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Book Snapshots: "A Carrion Death" by Michael Stanley.

My grandmother liked her soap operas. As a little girl, I recall being impressed by the florid opening music and video for her programs, including The Secret Storm and The Edge of Night (This is THE EDGE (dramatic pause) OF NIGHT). Reading A Carrion Death reminded me of those old programs: Slow plot, racy bits, lots of characters, and while not a spellbinding page turner, you stick with the story to find out what happens.

The book, co-authored by Michael Sears and Stanley Trollip, is set in Botswana. The protagonist is David "Kubu" Bengu, a detective with the Botswana Criminal investigation Department. The mystery begins with the finding of the dead body being eaten by a hyena in the desert sands of a remote tourist camp. Kubu, which means hippopotamus in Setswana, investigates. Someone has gone to a great deal of effort to insure that the body cannot be identified. As Kubu tries to solve this first mystery, more bodies accumulate. Soon the crimes begin to link together and point to the goings-on at one of Botswana's largest businesses, the Botswana Cattle and Mining Company.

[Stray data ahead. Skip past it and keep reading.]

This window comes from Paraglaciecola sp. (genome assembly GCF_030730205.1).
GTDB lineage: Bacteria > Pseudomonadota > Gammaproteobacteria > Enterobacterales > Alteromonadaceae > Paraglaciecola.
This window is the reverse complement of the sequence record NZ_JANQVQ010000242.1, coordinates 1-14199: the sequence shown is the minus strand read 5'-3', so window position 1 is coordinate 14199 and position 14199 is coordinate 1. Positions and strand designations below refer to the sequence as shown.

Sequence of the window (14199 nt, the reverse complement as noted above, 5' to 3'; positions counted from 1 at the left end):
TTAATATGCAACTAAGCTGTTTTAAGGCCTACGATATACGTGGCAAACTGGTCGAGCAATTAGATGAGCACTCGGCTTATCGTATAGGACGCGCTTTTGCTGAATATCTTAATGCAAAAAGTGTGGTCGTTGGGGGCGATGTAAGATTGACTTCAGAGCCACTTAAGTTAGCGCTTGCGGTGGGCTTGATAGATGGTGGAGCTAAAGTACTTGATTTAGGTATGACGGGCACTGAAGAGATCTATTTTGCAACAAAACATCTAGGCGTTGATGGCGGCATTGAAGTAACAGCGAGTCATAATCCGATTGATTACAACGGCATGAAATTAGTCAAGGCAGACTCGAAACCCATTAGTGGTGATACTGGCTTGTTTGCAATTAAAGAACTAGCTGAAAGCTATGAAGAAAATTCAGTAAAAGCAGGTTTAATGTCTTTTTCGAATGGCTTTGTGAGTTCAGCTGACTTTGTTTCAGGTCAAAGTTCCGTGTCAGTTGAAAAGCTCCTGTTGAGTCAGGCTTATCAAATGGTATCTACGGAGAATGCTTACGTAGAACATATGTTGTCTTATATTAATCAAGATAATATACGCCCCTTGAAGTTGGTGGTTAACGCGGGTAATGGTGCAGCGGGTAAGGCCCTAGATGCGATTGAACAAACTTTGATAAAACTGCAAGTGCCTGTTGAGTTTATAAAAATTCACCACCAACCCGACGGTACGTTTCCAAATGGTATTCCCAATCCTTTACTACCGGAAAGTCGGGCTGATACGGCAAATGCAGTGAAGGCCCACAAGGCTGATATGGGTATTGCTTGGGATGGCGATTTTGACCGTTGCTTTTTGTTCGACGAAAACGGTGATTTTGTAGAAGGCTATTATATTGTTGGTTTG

The involvement of the mining company brings political headaches to Kubu's investigation. And if murder, mining, and political shenanigans aren't enough for one book, the story also sweeps in Bushmen and a witch doctor (forcing my tolerant spouse to put up with a week of me humming Sha Na Na's witch doctor song ("I told the witch doctor I was in love with you, dum dum dum dum. . .")).

Like Sha Na Na's music, the style in which this story is told feels out-of-date. Also, there is a bit of redundancy in the telling; information is provided, and then repeated again on the next page as if this were a scholarly explanation of a problem rather than fictional police procedural. However, despite it's flaws I stuck with A Carrion Death for its entire 462 pages. Kubu is a good character and the setting is interesting. And like soap opera fans who understand that they aren't watching Masterpiece Theater but tune into their program anyway, I'll probably read subsequent books in this new series just to find out what happens next.

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